While it’s generally the mayor’s privilege to hoist a flag at City Hall, Mayor Christian Provenzano handed that honour over to Councillors Shoemaker, Myers, and Hupponen Tuesday for the inaugural raising of the City of Sault Ste. Marie’s new official flag.
“I shouldn’t be given any credit for this,” said Mayor Provenzano during his address. “It’s important to give credit where credit is due.”
The credit goes to not only the aforementioned city councillors, but additional members of the municipal flag committee, including Ian McMillan from Tourism Sault Ste. Marie, city Corporate Affairs Officer Lori Ballstadt, Deputy City Clerk Rachel Tyczinski, and “the genius of the committee” Kelly Buller from Public Works and Transportation.
“It is my hope that our new flag will become more than a logo on a cloth… but that the history of Sault Ste. Marie will be written under our new flag, and that the flag will become the symbol of a community that continues to innovate and improve, that marches forward in the face of adversity, and that most especially, a symbol of civic pride,” said Ward 3 Councillor Matthew Shoemaker, chair the municipal flag committee.
The new flag design, approved by city council this past January, includes an updated version of the city’s familiar “Naturally Gifted” emblem.
It was one of 25 designs submitted for consideration.
Our new banner was raised in celebration of the Corporation of the City of Sault Ste. Marie’s 104th anniversary which officially takes place on April 16.
The following is a letter submitted by Councillor Shoemaker to mark the occasion of today's flag raising:
Let the history of Sault Ste. Marie be written under our new flag
Gilbert Baker, the designer of the Rainbow Flag once said, “a flag is something that’s really different than any other form of art — it’s not a painting, it’s not just cloth, it is not a logo. It functions in so many ways, it’s interpreted in so many different ways.”
In Canada, we as a nation experienced the emotion of a new flag on February 15, 1965, when, after 210 days of debate in Parliament, the Maple Leaf was hoisted above Centre Block for the first time.
Though at the time of its unveiling, former Prime Minister John Diefenbaker quipped that, “It is a flag without a past, without history, without honour and without pride,” the Maple Leaf became not just the Flag of Canada, but a symbol of national pride.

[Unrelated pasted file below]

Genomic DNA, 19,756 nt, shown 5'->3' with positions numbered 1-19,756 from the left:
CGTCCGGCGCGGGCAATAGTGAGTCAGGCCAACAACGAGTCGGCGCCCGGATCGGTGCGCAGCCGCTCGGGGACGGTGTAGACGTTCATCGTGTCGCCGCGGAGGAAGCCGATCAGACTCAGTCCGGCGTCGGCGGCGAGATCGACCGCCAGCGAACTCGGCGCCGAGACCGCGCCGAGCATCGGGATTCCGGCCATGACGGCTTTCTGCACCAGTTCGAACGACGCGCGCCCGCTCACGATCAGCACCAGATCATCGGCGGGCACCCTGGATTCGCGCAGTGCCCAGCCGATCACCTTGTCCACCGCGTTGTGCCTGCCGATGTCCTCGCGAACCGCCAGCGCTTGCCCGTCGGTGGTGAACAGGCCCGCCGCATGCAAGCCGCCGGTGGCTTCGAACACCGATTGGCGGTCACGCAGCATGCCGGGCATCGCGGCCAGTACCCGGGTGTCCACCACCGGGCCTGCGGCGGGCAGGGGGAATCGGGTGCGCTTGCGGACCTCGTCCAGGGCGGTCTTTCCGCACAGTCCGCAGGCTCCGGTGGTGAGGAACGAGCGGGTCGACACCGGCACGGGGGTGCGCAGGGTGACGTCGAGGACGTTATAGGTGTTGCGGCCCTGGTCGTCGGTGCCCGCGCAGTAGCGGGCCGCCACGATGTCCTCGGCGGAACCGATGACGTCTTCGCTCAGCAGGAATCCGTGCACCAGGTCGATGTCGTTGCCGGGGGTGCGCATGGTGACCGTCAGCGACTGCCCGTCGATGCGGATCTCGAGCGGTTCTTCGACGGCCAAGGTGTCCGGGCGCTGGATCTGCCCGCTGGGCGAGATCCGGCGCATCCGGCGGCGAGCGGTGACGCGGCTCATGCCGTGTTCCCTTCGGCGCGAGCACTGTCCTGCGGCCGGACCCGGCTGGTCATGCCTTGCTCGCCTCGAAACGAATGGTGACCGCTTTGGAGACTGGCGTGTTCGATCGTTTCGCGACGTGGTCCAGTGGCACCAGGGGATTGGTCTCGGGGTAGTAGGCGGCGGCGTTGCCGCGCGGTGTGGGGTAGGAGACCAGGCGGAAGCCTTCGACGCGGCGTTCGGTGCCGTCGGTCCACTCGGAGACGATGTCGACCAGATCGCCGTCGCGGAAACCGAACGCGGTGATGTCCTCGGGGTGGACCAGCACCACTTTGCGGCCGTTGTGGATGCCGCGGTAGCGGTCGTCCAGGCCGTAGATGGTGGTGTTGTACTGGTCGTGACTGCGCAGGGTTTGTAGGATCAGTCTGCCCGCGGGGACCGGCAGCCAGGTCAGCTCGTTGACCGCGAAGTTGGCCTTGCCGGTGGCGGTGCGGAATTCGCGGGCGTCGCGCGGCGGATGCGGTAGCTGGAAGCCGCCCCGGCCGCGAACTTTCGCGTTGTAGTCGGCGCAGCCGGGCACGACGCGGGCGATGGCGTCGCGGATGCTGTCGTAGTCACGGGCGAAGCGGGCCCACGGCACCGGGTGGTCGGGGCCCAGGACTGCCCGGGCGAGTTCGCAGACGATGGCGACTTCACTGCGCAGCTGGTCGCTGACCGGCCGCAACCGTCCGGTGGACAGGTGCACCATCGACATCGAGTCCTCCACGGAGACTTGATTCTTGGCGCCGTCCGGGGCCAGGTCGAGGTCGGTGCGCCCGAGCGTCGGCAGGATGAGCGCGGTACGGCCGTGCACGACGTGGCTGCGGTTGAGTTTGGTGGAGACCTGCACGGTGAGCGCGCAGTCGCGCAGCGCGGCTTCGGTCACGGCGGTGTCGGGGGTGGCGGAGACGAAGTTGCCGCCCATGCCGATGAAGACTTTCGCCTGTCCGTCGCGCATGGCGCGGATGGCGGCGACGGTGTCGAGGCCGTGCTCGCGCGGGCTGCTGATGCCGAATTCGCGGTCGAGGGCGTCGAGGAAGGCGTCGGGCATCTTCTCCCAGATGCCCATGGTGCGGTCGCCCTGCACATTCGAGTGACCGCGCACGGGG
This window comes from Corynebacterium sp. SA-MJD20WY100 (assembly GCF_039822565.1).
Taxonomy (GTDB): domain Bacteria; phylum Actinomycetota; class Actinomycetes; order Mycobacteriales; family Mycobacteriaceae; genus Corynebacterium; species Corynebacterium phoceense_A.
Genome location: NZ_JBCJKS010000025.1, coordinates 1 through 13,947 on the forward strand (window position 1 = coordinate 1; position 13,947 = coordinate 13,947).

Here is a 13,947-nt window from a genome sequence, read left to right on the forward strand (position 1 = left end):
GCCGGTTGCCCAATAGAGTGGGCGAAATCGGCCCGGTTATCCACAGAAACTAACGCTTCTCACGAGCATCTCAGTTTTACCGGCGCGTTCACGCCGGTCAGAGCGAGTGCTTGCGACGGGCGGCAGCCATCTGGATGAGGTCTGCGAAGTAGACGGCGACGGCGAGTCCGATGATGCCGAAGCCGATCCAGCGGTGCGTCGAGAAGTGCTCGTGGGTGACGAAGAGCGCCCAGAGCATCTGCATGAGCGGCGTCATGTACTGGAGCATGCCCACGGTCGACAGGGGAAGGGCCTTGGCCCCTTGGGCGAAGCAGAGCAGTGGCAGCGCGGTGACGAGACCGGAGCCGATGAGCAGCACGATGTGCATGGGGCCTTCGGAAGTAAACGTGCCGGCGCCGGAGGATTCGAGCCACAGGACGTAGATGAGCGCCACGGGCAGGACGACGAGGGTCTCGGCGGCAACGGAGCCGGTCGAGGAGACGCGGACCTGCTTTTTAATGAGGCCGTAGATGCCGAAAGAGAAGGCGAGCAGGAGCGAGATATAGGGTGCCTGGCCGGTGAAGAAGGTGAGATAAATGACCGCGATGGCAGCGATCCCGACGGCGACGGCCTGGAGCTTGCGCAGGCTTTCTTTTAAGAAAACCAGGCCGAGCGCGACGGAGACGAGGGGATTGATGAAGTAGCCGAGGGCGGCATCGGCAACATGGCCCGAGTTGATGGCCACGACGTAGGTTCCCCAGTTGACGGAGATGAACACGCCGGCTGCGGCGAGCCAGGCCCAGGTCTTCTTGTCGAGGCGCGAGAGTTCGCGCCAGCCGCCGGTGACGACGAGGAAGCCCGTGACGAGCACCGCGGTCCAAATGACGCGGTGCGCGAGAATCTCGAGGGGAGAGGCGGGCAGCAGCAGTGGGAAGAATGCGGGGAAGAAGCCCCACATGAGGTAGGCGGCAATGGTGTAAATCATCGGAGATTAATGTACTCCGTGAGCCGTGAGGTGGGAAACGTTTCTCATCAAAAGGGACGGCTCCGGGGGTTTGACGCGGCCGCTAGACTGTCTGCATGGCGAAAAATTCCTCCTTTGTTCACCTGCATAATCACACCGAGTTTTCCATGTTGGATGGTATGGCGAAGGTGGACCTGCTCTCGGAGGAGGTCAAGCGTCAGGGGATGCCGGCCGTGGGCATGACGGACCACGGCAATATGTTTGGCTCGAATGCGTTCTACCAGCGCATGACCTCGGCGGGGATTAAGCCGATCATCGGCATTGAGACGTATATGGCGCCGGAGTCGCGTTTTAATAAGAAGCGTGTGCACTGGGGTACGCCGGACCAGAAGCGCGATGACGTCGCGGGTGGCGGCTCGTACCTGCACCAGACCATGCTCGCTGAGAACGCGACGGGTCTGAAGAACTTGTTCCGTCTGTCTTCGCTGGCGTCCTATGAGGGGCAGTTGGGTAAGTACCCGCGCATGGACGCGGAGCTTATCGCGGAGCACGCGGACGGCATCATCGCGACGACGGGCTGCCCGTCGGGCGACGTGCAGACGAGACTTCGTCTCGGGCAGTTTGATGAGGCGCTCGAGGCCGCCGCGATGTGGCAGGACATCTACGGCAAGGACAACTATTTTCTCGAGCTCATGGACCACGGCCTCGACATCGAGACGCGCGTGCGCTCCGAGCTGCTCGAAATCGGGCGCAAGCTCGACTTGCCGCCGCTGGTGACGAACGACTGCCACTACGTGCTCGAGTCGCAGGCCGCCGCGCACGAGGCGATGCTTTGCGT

It is more than a red maple leaf between two red bars; it represents peace, kindness and respect. It is hoped that today, April 12, 2016, will mark a similar opportunity, on a smaller scale, to that day in 1965.
Not only is today the 104th anniversary of the founding of Sault Ste. Marie as a City, today is the day when Sault Ste. Marie will hoist, for the first time in its history, a flag that will hopefully one day become a symbol of Sault Ste. Marie so immediately recognizable that it transforms from being the Flag of Sault Ste. Marie, to an embodiment of all that is great about Sault Ste. Marie.
It is my hope that our new flag will become more than a logo on a cloth, as Baker described it, but that the history of Sault Ste. Marie will be written under our new flag; that the flag will become a symbol of a community that continues to innovate and improve, that marches forward in the face of adversity, and especially, a symbol of civic pride.
It has been suggested by some that a new flag is not a priority, and that it is a waste of taxpayer dollars.
Allow me to briefly address these points: First, nobody would disagree that there are significant issues to deal with in Sault Ste. Marie; our local industry is suffering, and Council must help guide the economy through its necessary transformation.
We as Council are focused on these issues, and working with all levels of government to make sure appropriate action is taken.
The economic issues are being and will continue to be addressed, but Council can also continue to advance our City’s cultural footprint and that is what this new flag helps achieve.
Second: this flag was designed a graphic designer employed by the City whose job description includes creating signage throughout the City.
The new flag has not cost taxpayers one additional dollar from the City’s budget.
So today, as we fly our Sault Ste. Marie flag for the first time, let us feel hope, pride, and loyalty to our community, and let us smile upon the fact that Sault Ste. Marie is not just a “Naturally Gifted” community, but most importantly, that Sault Ste. Marie is our community.
— Matthew Shoemaker Sault Ste. Marie City Councillor